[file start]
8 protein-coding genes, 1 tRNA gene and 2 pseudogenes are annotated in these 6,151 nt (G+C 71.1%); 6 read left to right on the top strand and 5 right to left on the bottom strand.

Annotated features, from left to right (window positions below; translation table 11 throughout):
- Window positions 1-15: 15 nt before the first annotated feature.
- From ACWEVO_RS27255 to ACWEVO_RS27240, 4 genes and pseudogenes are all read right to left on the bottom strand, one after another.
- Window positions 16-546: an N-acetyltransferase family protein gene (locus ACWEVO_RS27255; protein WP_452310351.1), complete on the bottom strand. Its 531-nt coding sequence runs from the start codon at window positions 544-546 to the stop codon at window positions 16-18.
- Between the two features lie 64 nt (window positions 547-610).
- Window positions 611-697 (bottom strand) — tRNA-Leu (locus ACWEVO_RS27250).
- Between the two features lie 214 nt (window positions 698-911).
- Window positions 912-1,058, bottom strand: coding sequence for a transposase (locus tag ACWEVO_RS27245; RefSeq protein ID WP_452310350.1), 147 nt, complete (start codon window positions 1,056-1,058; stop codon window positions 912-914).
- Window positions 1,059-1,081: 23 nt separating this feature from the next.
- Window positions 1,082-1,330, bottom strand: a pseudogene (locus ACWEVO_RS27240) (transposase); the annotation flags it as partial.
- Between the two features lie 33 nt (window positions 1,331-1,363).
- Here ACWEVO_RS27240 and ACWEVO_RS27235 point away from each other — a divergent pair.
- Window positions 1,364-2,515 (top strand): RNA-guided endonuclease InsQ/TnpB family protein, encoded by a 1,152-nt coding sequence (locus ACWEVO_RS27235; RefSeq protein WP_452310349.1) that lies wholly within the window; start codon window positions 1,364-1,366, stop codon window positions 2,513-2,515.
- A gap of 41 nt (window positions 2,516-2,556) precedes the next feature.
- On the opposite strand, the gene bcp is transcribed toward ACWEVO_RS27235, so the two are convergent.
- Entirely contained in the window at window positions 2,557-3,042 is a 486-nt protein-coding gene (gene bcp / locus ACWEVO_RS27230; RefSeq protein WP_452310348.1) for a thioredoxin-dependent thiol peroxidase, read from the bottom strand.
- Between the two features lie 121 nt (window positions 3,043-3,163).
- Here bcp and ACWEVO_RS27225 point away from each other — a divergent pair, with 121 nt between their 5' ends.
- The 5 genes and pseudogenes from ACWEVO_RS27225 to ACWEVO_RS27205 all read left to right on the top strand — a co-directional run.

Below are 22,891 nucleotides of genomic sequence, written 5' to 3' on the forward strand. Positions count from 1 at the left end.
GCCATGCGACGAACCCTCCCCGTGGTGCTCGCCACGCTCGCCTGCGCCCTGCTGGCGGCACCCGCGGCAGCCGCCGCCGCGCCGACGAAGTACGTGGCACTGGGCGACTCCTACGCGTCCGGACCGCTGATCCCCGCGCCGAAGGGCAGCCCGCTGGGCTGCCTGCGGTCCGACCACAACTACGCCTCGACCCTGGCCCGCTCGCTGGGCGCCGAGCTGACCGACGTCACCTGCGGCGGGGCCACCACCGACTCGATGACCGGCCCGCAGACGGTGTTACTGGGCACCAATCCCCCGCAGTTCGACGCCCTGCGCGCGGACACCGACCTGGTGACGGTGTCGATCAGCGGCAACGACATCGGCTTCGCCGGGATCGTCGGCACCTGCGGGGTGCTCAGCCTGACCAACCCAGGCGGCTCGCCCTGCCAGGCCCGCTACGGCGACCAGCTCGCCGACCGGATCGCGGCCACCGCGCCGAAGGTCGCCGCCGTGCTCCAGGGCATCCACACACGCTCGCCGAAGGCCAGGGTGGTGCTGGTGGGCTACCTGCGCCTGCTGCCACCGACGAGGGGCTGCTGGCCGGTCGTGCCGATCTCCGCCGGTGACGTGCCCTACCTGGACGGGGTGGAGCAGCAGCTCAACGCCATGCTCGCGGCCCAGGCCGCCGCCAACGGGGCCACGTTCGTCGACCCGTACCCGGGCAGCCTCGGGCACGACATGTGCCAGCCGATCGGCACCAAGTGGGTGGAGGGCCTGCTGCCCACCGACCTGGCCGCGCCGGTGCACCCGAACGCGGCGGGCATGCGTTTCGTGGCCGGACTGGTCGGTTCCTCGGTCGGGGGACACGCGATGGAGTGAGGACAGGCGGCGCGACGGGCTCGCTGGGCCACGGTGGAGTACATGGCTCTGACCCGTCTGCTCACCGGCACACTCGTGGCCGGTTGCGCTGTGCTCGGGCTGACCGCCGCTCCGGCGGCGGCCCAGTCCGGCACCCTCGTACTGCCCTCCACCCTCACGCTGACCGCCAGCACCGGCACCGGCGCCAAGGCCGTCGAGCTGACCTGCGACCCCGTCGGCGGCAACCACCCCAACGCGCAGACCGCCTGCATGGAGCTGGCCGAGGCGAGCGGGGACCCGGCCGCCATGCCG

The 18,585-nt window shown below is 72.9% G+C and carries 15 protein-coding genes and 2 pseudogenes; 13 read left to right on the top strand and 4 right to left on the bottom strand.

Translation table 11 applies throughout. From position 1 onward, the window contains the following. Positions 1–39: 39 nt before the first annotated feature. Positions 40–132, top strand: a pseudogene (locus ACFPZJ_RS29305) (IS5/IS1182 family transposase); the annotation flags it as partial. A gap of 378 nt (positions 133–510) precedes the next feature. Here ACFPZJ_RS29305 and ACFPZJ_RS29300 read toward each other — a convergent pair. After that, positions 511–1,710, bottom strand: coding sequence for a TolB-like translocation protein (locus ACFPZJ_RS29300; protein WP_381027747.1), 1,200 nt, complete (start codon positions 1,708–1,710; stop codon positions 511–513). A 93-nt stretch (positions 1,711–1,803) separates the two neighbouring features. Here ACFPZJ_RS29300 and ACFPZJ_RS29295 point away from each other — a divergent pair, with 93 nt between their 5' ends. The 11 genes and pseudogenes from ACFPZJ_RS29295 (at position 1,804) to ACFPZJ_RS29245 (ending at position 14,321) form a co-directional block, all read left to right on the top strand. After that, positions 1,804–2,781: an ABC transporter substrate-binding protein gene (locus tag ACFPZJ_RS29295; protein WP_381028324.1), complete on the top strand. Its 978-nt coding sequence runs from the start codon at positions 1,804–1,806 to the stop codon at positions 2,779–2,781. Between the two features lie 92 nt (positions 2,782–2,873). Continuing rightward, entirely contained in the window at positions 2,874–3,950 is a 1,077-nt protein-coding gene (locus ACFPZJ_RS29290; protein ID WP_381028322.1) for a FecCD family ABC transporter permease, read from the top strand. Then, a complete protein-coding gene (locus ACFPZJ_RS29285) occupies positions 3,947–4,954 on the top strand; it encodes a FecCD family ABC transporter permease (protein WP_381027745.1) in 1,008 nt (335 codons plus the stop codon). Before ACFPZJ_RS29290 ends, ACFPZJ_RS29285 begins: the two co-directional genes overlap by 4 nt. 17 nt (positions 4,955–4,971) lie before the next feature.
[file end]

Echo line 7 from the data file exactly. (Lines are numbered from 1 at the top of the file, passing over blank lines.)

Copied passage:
- Window positions 611-697 (bottom strand) — tRNA-Leu (locus ACWEVO_RS27250).